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\[\int\limits\limits_{-a}^{a} \sqrt{\frac{a-x}{a+x}}\]

Lets say, \( f(x)= \sqrt{\frac{a-x}{a+x}} \) , now f(X) is even or odd?

even or odd?

multiply and divide by the numerator

There is a property of definite integral which I think could be used here.

then the equation becomes solvable

hm letme see

hmm i think i know the answer, but not sure why it should be easy

let x=acosθ

can you post it ?

|dw:1326825738809:dw|

|dw:1326825797080:dw|

now you substitute x=acos O

answer is
\[a\pi\] but not sure why yet

well i don't think this beast is even or odd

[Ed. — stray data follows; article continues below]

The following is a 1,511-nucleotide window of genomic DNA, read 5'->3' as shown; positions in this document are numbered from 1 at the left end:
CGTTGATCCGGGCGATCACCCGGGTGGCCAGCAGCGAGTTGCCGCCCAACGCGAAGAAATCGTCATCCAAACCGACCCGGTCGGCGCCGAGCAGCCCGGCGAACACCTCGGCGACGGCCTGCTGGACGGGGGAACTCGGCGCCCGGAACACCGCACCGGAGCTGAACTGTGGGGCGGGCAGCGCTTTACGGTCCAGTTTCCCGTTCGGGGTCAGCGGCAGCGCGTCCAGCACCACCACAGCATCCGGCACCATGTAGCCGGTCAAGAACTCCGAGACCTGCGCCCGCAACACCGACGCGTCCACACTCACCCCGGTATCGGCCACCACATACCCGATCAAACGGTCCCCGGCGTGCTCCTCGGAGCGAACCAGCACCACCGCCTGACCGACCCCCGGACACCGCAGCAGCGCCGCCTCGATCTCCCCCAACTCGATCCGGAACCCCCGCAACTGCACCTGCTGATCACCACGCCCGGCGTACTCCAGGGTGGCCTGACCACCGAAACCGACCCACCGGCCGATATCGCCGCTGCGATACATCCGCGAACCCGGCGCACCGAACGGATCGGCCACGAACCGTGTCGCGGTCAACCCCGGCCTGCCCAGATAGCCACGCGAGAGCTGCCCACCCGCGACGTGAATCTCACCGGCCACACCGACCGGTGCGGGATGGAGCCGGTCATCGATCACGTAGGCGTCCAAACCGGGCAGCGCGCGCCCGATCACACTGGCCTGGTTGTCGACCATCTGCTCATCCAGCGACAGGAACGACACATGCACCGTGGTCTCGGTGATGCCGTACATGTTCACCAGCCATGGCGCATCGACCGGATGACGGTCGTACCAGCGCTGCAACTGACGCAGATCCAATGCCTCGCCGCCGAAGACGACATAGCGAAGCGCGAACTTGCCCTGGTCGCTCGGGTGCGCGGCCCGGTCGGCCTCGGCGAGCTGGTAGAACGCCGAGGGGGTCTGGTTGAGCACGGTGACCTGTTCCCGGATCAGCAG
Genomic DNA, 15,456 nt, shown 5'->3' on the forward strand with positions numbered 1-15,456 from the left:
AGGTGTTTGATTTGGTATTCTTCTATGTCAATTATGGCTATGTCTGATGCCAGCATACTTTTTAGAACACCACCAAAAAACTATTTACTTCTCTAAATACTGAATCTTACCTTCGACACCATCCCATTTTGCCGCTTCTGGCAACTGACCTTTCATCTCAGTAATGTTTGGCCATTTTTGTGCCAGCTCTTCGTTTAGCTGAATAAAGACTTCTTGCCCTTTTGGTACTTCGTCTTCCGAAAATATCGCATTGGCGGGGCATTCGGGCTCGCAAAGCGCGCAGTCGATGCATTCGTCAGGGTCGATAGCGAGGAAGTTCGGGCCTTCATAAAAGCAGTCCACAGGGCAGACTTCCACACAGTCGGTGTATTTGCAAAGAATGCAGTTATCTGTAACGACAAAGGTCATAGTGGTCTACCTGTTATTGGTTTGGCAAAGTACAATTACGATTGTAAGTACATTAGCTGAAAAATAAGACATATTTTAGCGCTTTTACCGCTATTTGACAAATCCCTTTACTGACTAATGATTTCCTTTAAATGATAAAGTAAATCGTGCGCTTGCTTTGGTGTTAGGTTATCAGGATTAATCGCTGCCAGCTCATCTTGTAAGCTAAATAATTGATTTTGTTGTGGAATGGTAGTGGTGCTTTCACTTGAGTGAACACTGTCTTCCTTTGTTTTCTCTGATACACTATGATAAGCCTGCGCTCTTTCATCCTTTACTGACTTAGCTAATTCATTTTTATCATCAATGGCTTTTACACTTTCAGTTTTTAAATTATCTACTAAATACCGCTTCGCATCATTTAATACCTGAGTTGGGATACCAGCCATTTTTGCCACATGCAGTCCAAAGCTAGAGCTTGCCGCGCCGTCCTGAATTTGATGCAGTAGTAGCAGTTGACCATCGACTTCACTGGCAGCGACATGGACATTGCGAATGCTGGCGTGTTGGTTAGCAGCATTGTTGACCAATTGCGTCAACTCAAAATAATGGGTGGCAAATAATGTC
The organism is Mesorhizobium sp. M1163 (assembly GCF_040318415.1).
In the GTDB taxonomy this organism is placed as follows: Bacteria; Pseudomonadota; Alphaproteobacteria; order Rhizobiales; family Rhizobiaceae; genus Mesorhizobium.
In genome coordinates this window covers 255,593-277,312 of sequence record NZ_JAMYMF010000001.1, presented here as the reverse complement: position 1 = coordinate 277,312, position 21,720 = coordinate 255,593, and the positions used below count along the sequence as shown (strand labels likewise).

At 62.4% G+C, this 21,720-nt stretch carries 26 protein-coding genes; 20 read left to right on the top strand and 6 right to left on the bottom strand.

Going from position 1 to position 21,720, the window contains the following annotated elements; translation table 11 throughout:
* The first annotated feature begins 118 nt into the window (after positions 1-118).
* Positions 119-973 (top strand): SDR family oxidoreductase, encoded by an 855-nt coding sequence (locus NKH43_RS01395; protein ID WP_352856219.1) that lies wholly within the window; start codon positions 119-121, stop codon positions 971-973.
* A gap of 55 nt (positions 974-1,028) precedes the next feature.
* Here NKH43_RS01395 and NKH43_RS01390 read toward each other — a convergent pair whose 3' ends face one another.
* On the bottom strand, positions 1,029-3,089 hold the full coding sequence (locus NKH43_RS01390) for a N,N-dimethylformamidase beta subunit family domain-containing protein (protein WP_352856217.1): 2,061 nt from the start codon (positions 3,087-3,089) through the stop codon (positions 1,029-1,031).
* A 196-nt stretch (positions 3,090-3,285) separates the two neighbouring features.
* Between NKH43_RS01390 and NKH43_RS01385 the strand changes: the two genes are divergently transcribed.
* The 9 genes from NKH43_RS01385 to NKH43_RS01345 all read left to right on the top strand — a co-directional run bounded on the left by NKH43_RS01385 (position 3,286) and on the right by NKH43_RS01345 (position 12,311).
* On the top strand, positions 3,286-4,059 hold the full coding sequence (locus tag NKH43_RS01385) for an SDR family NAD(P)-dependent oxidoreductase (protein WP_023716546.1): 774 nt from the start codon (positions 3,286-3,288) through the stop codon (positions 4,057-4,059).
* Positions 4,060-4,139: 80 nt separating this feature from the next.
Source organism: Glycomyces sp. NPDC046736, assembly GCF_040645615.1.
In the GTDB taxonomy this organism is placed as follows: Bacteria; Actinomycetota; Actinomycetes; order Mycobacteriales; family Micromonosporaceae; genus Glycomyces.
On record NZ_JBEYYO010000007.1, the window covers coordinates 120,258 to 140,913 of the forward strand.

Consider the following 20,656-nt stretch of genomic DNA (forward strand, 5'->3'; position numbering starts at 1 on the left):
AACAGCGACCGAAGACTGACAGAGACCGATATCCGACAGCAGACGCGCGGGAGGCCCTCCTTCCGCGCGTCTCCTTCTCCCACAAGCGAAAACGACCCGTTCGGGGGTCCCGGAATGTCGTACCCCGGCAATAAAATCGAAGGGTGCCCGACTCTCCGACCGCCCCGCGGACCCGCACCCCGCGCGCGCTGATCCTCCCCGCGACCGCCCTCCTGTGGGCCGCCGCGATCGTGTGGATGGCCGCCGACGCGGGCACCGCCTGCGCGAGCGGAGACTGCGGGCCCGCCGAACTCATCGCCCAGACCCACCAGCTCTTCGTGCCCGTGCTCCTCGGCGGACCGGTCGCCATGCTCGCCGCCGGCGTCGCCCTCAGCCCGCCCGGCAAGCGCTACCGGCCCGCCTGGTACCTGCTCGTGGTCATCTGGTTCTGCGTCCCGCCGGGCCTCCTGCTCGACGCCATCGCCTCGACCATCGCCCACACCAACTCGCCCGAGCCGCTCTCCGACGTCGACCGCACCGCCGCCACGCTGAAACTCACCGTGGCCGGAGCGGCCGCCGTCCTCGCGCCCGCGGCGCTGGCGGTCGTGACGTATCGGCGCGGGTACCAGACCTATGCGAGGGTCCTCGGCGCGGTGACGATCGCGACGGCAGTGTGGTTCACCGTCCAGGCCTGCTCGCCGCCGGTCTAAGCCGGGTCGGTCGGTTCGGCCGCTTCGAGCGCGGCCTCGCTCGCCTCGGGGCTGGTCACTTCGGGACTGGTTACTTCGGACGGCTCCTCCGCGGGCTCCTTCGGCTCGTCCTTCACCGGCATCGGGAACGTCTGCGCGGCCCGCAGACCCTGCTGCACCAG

would be odd without the radical

ahh, i think dhashni has it!

No sat after you break it as dash showed, the first is even and the second is odd.

ahh, and second integral is 0 for sure

so the first term reduces to zero.

hmm

i got zero for the second one, maybe i am wrong

how second? the first is even and the second is odd.

no i am right, second on is zero

if even, then
\[\int_{-a}^a f(x)dx=2\int_0^af(x)dx\]

Oh yes ... my apologies, yes the the second is zero.

For the first one we can use the step.

which is 0 and a and -a, so that one is gone.

So as the second one is odd and hence zero, we have to evaluate the first one.

sat, that's great :D

sorry, i meant the limits as x goes to a, not as x goes to zero

Lol OkaYy :D Thaanks a Lot :D